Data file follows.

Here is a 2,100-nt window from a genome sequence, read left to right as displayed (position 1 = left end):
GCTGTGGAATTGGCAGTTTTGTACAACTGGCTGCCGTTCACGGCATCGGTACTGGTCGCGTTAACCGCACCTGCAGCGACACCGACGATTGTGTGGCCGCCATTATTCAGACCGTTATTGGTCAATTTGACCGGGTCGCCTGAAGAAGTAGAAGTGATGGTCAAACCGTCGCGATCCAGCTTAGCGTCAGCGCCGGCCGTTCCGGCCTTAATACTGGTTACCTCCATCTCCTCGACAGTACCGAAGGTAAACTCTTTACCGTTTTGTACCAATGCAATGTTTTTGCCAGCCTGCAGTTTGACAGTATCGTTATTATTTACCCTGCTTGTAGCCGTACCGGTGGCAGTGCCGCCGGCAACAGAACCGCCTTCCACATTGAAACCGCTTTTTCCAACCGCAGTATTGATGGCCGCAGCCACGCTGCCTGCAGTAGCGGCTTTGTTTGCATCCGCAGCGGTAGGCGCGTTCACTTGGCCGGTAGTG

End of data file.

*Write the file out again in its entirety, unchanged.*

Here is a 2,100-nt window from a genome sequence, read left to right as displayed (position 1 = left end):
GCTGTGGAATTGGCAGTTTTGTACAACTGGCTGCCGTTCACGGCATCGGTACTGGTCGCGTTAACCGCACCTGCAGCGACACCGACGATTGTGTGGCCGCCATTATTCAGACCGTTATTGGTCAATTTGACCGGGTCGCCTGAAGAAGTAGAAGTGATGGTCAAACCGTCGCGATCCAGCTTAGCGTCAGCGCCGGCCGTTCCGGCCTTAATACTGGTTACCTCCATCTCCTCGACAGTACCGAAGGTAAACTCTTTACCGTTTTGTACCAATGCAATGTTTTTGCCAGCCTGCAGTTTGACAGTATCGTTATTATTTACCCTGCTTGTAGCCGTACCGGTGGCAGTGCCGCCGGCAACAGAACCGCCTTCCACATTGAAACCGCTTTTTCCAACCGCAGTATTGATGGCCGCAGCCACGCTGCCTGCAGTAGCGGCTTTGTTTGCATCCGCAGCGGTAGGCGCGTTCACTTGGCCGGTAGTG